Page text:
This is a tricky one to break down. There are certainly runs where Ty’Son looks like he’s doing what Harbaugh is asking, then others where he’s not. The play that immediately comes to mind was his first and only touchdown this season back in Week 1. The Ravens’ running back room misses this explosiveness.

And we all remember this nice touchdown run from the preseason.

But then there are times where he hasn’t done what his coach outlined. Here, Williams gets a nice 12-yard gain against Detroit, but the offensive line does all the work as Ty’Son is untouched for almost the whole play. Instead of hitting the hole hard, he looks scared and jittery as he runs. He needs to hit this hole with force.

Harbaugh has said in the past he hasn’t liked the way Williams runs. This must be what he means.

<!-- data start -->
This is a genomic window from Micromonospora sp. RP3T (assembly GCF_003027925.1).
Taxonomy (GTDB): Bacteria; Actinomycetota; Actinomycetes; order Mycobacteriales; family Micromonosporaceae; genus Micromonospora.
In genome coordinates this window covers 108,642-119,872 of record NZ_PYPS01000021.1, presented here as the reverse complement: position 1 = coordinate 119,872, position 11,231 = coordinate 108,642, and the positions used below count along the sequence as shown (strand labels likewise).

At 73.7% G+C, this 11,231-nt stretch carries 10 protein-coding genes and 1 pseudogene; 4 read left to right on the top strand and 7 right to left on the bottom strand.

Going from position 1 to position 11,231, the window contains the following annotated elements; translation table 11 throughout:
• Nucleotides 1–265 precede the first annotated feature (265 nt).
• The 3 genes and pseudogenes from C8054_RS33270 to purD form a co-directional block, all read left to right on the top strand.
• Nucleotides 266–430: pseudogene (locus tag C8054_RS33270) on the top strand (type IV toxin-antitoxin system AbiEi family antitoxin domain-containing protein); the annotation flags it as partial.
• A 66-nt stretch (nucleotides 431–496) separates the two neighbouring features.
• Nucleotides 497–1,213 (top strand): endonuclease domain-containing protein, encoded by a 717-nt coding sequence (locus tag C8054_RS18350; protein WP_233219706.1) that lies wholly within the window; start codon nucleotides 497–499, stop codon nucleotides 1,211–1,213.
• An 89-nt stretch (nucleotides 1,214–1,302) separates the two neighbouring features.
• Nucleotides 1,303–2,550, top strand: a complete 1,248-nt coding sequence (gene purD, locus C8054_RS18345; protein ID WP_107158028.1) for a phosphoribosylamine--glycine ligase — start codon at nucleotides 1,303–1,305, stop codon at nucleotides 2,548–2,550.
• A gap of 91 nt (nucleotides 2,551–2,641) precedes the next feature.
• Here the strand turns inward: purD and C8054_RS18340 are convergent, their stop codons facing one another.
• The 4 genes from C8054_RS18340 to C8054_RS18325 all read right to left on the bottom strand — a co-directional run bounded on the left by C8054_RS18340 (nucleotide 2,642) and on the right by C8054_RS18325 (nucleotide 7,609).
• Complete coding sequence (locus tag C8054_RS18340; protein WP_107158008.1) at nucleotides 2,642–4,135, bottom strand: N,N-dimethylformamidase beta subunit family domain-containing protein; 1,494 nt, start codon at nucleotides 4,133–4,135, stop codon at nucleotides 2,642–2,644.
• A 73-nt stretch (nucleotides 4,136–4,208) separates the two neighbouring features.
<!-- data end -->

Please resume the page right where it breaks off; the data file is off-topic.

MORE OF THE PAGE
“You need to break tackles…”

This is definitely one area Williams can improve upon. He has just one broken tackle on the year and only 2.5 yards after contact per attempt. His 33 attempts per broken tackle is ninth worst among running backs league wide and the 2.5 YAC/A ranks behind several quarterbacks and wide receivers.

He sits squarely behind Latavius Murray (5) and Le’Veon Bell (3) in broken tackles and is tied with Devonta Freeman with one. Showing more of an ability to be slippery and do more after contact would certainly earn him some more bump. 

“You need to get yards…”

Not really sure what Harbaugh means by this. Looking at yards per carry, Williams was leading the team and among the league leaders in that category after Week 2 back when his touches were in the double digits. Since then, his YPC is well below average. He’s shown when he gets the chance he can “get yards”. When his chances go down, so do the yards.

“You need to pass protect…”